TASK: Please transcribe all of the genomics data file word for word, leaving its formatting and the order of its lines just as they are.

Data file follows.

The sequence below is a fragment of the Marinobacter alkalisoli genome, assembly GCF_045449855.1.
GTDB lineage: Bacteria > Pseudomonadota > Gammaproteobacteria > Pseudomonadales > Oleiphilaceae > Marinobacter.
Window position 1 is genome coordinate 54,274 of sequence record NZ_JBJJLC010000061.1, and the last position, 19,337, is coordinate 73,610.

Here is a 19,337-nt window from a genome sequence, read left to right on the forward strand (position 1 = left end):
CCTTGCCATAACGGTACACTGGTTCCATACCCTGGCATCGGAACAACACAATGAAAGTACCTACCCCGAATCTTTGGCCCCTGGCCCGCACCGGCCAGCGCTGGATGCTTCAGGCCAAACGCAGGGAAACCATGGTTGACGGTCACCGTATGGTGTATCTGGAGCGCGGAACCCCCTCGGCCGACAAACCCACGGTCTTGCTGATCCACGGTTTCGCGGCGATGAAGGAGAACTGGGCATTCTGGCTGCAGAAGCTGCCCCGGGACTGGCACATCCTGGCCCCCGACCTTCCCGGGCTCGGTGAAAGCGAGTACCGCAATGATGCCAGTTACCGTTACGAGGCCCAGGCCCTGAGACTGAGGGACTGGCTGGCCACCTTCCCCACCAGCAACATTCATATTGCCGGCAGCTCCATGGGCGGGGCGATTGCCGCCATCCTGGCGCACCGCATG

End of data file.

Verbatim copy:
The sequence below is a fragment of the Marinobacter alkalisoli genome, assembly GCF_045449855.1.
GTDB lineage: Bacteria > Pseudomonadota > Gammaproteobacteria > Pseudomonadales > Oleiphilaceae > Marinobacter.
Window position 1 is genome coordinate 54,274 of sequence record NZ_JBJJLC010000061.1, and the last position, 19,337, is coordinate 73,610.

Here is a 19,337-nt window from a genome sequence, read left to right on the forward strand (position 1 = left end):
CCTTGCCATAACGGTACACTGGTTCCATACCCTGGCATCGGAACAACACAATGAAAGTACCTACCCCGAATCTTTGGCCCCTGGCCCGCACCGGCCAGCGCTGGATGCTTCAGGCCAAACGCAGGGAAACCATGGTTGACGGTCACCGTATGGTGTATCTGGAGCGCGGAACCCCCTCGGCCGACAAACCCACGGTCTTGCTGATCCACGGTTTCGCGGCGATGAAGGAGAACTGGGCATTCTGGCTGCAGAAGCTGCCCCGGGACTGGCACATCCTGGCCCCCGACCTTCCCGGGCTCGGTGAAAGCGAGTACCGCAATGATGCCAGTTACCGTTACGAGGCCCAGGCCCTGAGACTGAGGGACTGGCTGGCCACCTTCCCCACCAGCAACATTCATATTGCCGGCAGCTCCATGGGCGGGGCGATTGCCGCCATCCTGGCGCACCGCATG